Colorado’s civil unions bill advances in state Senate

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March 23, 2011 | 9:00 am
(Updated: February 25, 2013 | 6:11 pm)

Colorado’s State Senate Judiciary Committee approved a bill establishing civil unions in Colorado on March 7, by a 6-3 vote.  Five Democrats and one Republican voted for the measure.

 

The bill provides same-sex couples with critical legal protections, such as the ability to inherit property, make medical decisions for one another, and qualify for survivor benefits, as well as the responsibility to financially support a partner. If it becomes law, Colorado would become the 17th U.S. state to accord some form of legal recognition to same-sex couples.

 

“This bill ensures that everyone has equal access to state law,” said Sen. Pat Steadman, author of the bill. “It is about commitment and responsibility.”

 

“We applaud [the] vote to ensure that all committed couples have the tools they need to provide for the ones they love,” said Brad Clark, director of One Colorado, a statewide LGBT advocacy organization.

 

The bill also cleared the Senate Finance Committee, where it was reviewed for any impact on the state budget. It passed on party lines, 4-3.

 

At deadline, the bill was scheduled to appear before the Senate Appropriations Committee March 18 where it is expected to pass and be forwarded to the full Senate floor for debate and a vote.

 

The next hurdle the legislation faces is committee action in the Republican-controlled House of Representatives. “Once in the House, Speaker Frank McNulty makes the decision as to what committee to assign it,” said Mindy Barton, legal director at the GLBT Community Center of Colorado. “We hope he gives the bill a fair chance.”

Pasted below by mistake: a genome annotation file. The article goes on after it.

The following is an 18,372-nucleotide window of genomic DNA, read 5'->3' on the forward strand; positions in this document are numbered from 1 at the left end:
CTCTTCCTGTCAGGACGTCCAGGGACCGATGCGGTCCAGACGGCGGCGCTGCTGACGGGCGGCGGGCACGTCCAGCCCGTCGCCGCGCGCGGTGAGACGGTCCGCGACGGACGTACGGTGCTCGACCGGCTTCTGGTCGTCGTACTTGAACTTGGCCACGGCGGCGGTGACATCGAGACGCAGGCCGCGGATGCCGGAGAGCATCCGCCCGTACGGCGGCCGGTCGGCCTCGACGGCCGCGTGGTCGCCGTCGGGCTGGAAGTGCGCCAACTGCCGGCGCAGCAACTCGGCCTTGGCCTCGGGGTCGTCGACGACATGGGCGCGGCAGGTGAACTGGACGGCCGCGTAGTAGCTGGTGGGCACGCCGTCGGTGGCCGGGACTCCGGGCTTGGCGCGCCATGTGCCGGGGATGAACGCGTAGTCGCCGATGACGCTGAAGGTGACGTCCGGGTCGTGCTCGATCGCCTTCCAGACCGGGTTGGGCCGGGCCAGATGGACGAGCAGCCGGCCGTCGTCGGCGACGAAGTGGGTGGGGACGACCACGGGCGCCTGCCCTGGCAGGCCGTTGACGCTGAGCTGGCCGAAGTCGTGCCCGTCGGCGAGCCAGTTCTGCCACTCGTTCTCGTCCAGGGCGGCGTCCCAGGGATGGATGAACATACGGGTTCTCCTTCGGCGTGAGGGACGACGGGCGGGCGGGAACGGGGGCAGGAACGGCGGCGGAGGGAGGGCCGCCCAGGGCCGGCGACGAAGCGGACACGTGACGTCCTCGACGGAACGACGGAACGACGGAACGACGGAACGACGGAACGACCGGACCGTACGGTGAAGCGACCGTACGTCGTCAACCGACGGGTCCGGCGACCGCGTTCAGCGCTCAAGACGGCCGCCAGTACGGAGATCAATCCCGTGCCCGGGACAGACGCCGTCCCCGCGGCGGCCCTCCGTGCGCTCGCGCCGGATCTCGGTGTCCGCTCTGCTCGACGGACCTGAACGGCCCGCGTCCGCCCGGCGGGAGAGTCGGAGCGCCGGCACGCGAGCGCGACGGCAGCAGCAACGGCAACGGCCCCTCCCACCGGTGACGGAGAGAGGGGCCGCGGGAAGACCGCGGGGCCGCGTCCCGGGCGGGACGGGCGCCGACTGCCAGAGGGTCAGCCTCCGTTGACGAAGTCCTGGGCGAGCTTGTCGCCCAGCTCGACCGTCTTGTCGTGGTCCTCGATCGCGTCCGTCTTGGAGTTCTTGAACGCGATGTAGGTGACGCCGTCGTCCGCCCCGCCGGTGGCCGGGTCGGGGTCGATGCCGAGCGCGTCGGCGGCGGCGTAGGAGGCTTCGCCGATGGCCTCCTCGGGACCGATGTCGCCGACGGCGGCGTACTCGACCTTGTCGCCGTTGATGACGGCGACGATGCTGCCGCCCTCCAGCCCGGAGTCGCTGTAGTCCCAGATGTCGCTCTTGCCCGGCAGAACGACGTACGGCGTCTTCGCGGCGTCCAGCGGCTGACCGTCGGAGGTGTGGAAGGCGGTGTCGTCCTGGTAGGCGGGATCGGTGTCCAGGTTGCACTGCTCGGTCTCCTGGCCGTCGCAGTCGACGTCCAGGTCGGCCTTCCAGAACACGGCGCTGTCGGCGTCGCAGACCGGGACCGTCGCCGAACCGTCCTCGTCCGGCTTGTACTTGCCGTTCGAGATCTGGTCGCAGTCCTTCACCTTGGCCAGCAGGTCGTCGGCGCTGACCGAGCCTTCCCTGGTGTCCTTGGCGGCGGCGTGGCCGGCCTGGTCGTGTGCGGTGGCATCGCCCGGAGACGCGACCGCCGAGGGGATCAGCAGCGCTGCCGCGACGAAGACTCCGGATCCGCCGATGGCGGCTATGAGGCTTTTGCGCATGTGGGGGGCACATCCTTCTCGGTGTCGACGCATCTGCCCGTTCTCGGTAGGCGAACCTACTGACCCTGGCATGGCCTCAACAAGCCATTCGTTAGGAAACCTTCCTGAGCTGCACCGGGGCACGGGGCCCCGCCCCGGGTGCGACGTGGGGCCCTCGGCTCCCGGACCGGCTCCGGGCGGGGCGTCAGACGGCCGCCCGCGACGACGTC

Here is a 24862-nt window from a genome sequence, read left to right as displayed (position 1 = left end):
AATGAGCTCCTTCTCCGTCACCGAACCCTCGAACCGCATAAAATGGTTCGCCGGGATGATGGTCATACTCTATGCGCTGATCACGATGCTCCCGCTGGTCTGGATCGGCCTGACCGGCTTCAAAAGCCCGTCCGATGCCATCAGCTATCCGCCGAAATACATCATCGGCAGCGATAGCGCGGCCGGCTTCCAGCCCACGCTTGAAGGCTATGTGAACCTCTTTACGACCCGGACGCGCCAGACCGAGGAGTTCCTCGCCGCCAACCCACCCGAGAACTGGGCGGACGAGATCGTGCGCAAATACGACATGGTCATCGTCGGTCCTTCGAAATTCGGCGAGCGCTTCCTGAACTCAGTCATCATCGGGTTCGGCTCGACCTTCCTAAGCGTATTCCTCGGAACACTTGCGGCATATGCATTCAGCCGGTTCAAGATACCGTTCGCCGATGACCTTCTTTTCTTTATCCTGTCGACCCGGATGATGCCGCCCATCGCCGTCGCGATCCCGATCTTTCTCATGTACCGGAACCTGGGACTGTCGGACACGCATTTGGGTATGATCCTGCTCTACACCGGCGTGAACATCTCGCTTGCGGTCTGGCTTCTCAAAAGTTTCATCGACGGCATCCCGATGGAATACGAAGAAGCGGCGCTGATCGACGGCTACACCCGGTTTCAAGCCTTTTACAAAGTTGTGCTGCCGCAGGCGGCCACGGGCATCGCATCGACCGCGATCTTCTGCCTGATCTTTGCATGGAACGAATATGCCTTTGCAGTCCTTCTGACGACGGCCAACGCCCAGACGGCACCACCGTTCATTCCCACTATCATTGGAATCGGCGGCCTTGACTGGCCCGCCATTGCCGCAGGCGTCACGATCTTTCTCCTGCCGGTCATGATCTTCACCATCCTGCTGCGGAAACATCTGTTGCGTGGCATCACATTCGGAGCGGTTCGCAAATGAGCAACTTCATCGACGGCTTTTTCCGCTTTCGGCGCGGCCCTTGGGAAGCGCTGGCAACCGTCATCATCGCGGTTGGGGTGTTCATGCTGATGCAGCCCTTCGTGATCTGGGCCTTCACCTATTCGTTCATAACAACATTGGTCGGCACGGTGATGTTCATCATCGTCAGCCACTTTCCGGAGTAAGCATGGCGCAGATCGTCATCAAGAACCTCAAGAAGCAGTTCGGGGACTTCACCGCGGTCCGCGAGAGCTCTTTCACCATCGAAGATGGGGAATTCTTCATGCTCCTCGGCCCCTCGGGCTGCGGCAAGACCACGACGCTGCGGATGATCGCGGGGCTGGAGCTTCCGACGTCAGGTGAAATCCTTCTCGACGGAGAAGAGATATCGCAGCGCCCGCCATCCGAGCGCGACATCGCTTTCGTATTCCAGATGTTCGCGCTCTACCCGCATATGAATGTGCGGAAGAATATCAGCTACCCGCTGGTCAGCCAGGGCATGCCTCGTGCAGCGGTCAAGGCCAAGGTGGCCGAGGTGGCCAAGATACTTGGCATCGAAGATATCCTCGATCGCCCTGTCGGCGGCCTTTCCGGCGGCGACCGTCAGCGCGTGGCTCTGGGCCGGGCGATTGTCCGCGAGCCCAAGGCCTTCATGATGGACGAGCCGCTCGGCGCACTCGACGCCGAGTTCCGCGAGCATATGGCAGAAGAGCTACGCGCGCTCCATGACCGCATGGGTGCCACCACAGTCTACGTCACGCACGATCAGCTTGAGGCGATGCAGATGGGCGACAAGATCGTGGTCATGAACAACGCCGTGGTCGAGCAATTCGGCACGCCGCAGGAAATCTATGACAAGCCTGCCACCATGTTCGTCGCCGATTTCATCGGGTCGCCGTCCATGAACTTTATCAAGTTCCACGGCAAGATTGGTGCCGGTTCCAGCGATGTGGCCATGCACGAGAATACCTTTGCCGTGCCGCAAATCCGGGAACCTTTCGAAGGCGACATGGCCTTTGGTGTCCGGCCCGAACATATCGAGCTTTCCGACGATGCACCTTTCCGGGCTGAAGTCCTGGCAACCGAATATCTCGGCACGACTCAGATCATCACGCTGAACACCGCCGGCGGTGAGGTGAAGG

If the bill survives House committee action, it stands a fair chance of passing on the House floor. “There are a few Republican representatives who’ve said they support this bill or the idea of civil unions,” Barton said. It is important, she added, that constituents reach out to their representatives, whether Democrat or Republican, and let them know why they need this legislation.

 

The Senate committee’s action followed four hours of emotional and contentious testimony both for and against civil unions.

 

Opponents argued that the bill violated Colorado’s constitutional ban on same-sex marriage that voters enacted in 2006. Some claimed it was contrary to biblical prohibitions. One man denounced his gay life as an “addiction” in which he never found love. And one grandmother gave the committee a short lecture on anal anatomy and function.

 

A gay couple opposed civil unions as mere “crumbs.” “Civil unions do nothing to further marriage equality,” said Tom Carllon, who dismissed the idea as a “crude parallel to marriage.”

 

His husband, Gabe Martinez, testified, “This bill legislates second-class citizenship for same-sex couples.” The couple married in California in 2008.

 

But proponents presented impassioned testimony that civil unions would make a real difference in their lives. Fran and Anna Simon testified that although couples could go through complicated legal procedures to protect their relationship to a degree, “These are costly legal documents and can easily be challenged.”

 

Rev. Curtis Preston of Lakewood United Church of Christ testified for a coalition of 130 religious leaders. “As a person of faith, I feel called to stand up beside and speak for any group who society would treat unjustly,” he told the committee.

 

Alexander Hornaday of the LGBT Log Cabin Republicans urged his fellow Republicans on the committee to support SB 172 in the spirit of President Ronald Reagan and family values.

 

“What we have here is an opportunity to encourage and solidify stable, long-term relationships built – like any family – out of respect and commitment,” he said.

 

Sen. Morgan Carroll said that while she supports full marriage equality, she supported this bill. She said, “I cannot turn my back on the specific protections gained in this bill.”

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